Have you had a successful 2020?
You may find that a hard question to answer… or perhaps not. 2020 has truly been a year like no other for each and every one of us. We have had to live differently, work differently and connect with each other differently. We have all had to realign the way our lives work and the way we interact with others, and I daresay many of us will now be defining success — and perhaps wellbeing — in a different way than we would have back at the start of the year when COVID-19 was merely a problem for those a 12 hour flight away.
Many of us, including our Premier, define the success of our state as including both the good health of our people and the good health of a strong economy. These two elements are inextricably linked in our minds in ways they may not have been before these past 12 months.
Our physical and mental safety and wellbeing were at the forefront of our state’s and wider community response to the pandemic. And perhaps for the first time in decades, it was our collective wellbeing rather than the economy alone that drove our decision-making and was the yardstick by which to measure the effectiveness of our COVID-19 response.
That raises the question that changing times need us all to ask: how do we measure success?
Let’s consider it from a personal perspective: how do you measure your own personal success? Is it the level of your bank account alone or do you consider other measures like how healthy you are, the quality of your relationships and whether you get to do things you enjoy in life? And now that we’ve started thinking about it: how do you measure success for your family? For your children?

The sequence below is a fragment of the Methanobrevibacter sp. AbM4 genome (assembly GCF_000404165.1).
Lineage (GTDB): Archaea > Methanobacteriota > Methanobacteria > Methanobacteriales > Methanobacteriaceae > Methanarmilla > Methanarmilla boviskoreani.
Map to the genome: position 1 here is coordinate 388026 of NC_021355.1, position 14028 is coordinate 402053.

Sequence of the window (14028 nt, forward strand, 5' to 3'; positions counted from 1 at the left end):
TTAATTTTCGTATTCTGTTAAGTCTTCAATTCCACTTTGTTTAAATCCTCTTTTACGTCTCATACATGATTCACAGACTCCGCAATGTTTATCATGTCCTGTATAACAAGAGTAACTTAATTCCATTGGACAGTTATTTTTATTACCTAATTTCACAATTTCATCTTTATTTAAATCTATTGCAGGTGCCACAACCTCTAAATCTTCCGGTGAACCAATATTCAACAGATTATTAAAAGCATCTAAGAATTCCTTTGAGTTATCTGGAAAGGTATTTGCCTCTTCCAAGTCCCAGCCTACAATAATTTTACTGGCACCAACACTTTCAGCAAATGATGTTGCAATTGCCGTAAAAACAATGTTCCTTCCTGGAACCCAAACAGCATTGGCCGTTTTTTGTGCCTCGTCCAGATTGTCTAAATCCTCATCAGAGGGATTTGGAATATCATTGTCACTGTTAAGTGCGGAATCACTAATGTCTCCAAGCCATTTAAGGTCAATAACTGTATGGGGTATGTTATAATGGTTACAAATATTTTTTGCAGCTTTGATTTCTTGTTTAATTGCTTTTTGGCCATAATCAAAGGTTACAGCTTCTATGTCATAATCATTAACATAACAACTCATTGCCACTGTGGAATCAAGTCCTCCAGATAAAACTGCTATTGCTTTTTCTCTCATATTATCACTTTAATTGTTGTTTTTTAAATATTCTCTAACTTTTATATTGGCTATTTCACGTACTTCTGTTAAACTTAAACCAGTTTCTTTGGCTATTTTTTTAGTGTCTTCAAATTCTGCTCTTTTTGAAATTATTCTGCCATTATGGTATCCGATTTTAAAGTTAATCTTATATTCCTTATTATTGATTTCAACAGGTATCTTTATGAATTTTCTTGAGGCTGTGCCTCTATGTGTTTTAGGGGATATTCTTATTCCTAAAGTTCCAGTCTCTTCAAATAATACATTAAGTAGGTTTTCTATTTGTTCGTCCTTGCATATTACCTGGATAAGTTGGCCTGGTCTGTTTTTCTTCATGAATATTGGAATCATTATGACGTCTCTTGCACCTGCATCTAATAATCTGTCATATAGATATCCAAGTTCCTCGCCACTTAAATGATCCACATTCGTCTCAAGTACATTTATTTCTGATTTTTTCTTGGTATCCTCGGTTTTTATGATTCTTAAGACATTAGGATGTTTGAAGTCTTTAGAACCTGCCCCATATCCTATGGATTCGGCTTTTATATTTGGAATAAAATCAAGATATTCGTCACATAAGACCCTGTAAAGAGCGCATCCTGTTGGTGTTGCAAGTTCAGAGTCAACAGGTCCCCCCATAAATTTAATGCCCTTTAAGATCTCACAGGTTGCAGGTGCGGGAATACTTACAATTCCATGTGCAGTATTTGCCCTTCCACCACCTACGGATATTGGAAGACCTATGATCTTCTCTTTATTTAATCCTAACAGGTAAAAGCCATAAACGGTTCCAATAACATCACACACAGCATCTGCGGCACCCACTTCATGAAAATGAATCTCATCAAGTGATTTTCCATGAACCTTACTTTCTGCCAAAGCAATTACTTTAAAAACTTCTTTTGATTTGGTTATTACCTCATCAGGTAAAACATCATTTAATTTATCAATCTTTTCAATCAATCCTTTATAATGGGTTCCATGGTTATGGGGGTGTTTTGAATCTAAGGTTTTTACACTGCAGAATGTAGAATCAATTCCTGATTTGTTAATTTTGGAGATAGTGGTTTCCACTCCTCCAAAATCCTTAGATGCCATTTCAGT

COVID-19 has taught us many lessons. The obvious: wearing the same pair of pyjama bottoms for three weeks’ straight probably isn’t a good idea. And the nugget of truth amidst the oddness of it all: as a society we function better when we place our people at the centre of everything we do and work together with a common purpose.
The fabric of our society, and indeed our economy, is built on people — the volunteer bus drivers ferrying people to health appointments, those on the frontline distributing emergency relief hampers to people in need, our domestic violence services providing timely, wrap-around support to those fleeing abusive homes during lockdown. Our ever-dependable essential workers stepped up to provide support and assistance to Tasmanians. We couldn’t have been in better hands.
It is our people which have seen us through this crisis. This network of services and support makes up our social infrastructure and is every bit as important as hard, physical infrastructure.
While there was undoubtedly suffering and hardship during COVID-19, I think we would all agree that the way the government, community service organisations, private business and the community as a whole banded together to reach out and support each other underpinned our state’s success in the face of extreme disruption.
It is TasCOSS’s view that we simply can’t afford to go back to business as usual, where a fifth of Tasmanian children start Year 7 below the national standard for reading, where Tasmania has higher rates of obesity than any other state or territory, and where too many Tasmanians don’t have the skills and qualifications needed to take up the jobs of the future.
In line with the times, we need to start measuring our success in terms of our people as well as the economy, just as I suspect you do for yourself and for your family.
Our response to the pandemic shows we are capable of doing this. So as we turn our minds and energy to rebuilding Tasmania, I urge you to think about ways we can keep the best of our crisis response — our collective action to care for those around us — and make it our new normal.